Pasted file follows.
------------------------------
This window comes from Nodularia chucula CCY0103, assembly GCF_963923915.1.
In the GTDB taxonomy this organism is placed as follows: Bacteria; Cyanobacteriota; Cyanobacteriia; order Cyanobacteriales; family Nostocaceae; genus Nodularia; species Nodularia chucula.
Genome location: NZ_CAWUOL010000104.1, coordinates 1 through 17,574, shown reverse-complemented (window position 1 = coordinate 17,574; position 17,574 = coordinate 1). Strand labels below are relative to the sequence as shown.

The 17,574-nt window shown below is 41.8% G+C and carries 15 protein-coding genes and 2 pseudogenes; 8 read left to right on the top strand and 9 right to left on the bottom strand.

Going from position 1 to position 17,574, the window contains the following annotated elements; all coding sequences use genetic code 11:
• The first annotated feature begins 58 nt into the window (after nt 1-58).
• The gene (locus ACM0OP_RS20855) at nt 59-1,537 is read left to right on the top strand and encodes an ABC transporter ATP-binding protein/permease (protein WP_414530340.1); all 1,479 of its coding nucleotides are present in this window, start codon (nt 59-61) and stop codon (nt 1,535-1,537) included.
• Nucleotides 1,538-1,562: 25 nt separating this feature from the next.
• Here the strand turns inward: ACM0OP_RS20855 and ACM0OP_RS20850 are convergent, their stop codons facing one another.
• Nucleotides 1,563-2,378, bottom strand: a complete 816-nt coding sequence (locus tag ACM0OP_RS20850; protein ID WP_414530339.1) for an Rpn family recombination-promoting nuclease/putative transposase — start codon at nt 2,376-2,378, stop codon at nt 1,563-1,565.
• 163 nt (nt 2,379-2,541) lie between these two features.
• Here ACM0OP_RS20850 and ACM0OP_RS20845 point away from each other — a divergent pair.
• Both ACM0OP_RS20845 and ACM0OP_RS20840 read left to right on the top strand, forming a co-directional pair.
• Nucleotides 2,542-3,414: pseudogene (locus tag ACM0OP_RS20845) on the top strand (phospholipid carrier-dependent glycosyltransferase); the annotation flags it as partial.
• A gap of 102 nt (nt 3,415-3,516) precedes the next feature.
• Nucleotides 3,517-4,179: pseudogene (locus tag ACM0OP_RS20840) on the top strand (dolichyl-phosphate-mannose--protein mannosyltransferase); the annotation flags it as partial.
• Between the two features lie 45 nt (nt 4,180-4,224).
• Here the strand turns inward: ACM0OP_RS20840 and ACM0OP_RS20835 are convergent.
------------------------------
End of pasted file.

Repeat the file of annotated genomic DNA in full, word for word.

This window comes from Nodularia chucula CCY0103, assembly GCF_963923915.1.
In the GTDB taxonomy this organism is placed as follows: Bacteria; Cyanobacteriota; Cyanobacteriia; order Cyanobacteriales; family Nostocaceae; genus Nodularia; species Nodularia chucula.
Genome location: NZ_CAWUOL010000104.1, coordinates 1 through 17,574, shown reverse-complemented (window position 1 = coordinate 17,574; position 17,574 = coordinate 1). Strand labels below are relative to the sequence as shown.

The 17,574-nt window shown below is 41.8% G+C and carries 15 protein-coding genes and 2 pseudogenes; 8 read left to right on the top strand and 9 right to left on the bottom strand.

Going from position 1 to position 17,574, the window contains the following annotated elements; all coding sequences use genetic code 11:
• The first annotated feature begins 58 nt into the window (after nt 1-58).
• The gene (locus ACM0OP_RS20855) at nt 59-1,537 is read left to right on the top strand and encodes an ABC transporter ATP-binding protein/permease (protein WP_414530340.1); all 1,479 of its coding nucleotides are present in this window, start codon (nt 59-61) and stop codon (nt 1,535-1,537) included.
• Nucleotides 1,538-1,562: 25 nt separating this feature from the next.
• Here the strand turns inward: ACM0OP_RS20855 and ACM0OP_RS20850 are convergent, their stop codons facing one another.
• Nucleotides 1,563-2,378, bottom strand: a complete 816-nt coding sequence (locus tag ACM0OP_RS20850; protein ID WP_414530339.1) for an Rpn family recombination-promoting nuclease/putative transposase — start codon at nt 2,376-2,378, stop codon at nt 1,563-1,565.
• 163 nt (nt 2,379-2,541) lie between these two features.
• Here ACM0OP_RS20850 and ACM0OP_RS20845 point away from each other — a divergent pair.
• Both ACM0OP_RS20845 and ACM0OP_RS20840 read left to right on the top strand, forming a co-directional pair.
• Nucleotides 2,542-3,414: pseudogene (locus tag ACM0OP_RS20845) on the top strand (phospholipid carrier-dependent glycosyltransferase); the annotation flags it as partial.
• A gap of 102 nt (nt 3,415-3,516) precedes the next feature.
• Nucleotides 3,517-4,179: pseudogene (locus tag ACM0OP_RS20840) on the top strand (dolichyl-phosphate-mannose--protein mannosyltransferase); the annotation flags it as partial.
• Between the two features lie 45 nt (nt 4,180-4,224).
• Here the strand turns inward: ACM0OP_RS20840 and ACM0OP_RS20835 are convergent.